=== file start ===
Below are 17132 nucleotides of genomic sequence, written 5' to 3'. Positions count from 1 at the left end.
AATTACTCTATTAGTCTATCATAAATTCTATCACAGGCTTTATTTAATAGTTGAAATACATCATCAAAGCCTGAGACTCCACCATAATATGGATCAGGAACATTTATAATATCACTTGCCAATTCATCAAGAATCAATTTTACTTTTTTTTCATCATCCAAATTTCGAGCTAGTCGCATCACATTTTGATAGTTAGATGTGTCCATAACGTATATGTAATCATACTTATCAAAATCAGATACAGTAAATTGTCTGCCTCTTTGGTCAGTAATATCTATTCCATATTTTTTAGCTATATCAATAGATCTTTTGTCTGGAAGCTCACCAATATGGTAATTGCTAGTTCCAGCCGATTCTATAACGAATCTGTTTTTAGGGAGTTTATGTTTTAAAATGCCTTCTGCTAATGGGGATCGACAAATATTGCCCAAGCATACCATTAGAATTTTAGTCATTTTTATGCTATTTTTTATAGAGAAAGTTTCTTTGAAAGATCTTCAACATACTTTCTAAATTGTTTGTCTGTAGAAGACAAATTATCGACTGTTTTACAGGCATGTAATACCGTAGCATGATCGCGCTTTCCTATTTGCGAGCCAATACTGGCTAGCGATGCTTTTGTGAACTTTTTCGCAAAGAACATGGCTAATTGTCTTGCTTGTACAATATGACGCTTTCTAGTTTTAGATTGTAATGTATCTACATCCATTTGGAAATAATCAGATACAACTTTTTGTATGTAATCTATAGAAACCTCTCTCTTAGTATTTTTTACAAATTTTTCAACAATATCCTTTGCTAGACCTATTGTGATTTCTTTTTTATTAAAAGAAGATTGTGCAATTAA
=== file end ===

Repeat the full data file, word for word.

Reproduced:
Below are 17132 nucleotides of genomic sequence, written 5' to 3'. Positions count from 1 at the left end.
AATTACTCTATTAGTCTATCATAAATTCTATCACAGGCTTTATTTAATAGTTGAAATACATCATCAAAGCCTGAGACTCCACCATAATATGGATCAGGAACATTTATAATATCACTTGCCAATTCATCAAGAATCAATTTTACTTTTTTTTCATCATCCAAATTTCGAGCTAGTCGCATCACATTTTGATAGTTAGATGTGTCCATAACGTATATGTAATCATACTTATCAAAATCAGATACAGTAAATTGTCTGCCTCTTTGGTCAGTAATATCTATTCCATATTTTTTAGCTATATCAATAGATCTTTTGTCTGGAAGCTCACCAATATGGTAATTGCTAGTTCCAGCCGATTCTATAACGAATCTGTTTTTAGGGAGTTTATGTTTTAAAATGCCTTCTGCTAATGGGGATCGACAAATATTGCCCAAGCATACCATTAGAATTTTAGTCATTTTTATGCTATTTTTTATAGAGAAAGTTTCTTTGAAAGATCTTCAACATACTTTCTAAATTGTTTGTCTGTAGAAGACAAATTATCGACTGTTTTACAGGCATGTAATACCGTAGCATGATCGCGCTTTCCTATTTGCGAGCCAATACTGGCTAGCGATGCTTTTGTGAACTTTTTCGCAAAGAACATGGCTAATTGTCTTGCTTGTACAATATGACGCTTTCTAGTTTTAGATTGTAATGTATCTACATCCATTTGGAAATAATCAGATACAACTTTTTGTATGTAATCTATAGAAACCTCTCTCTTAGTATTTTTTACAAATTTTTCAACAATATCCTTTGCTAGACCTATTGTGATTTCTTTTTTATTAAAAGAAGATTGTGCAATTAA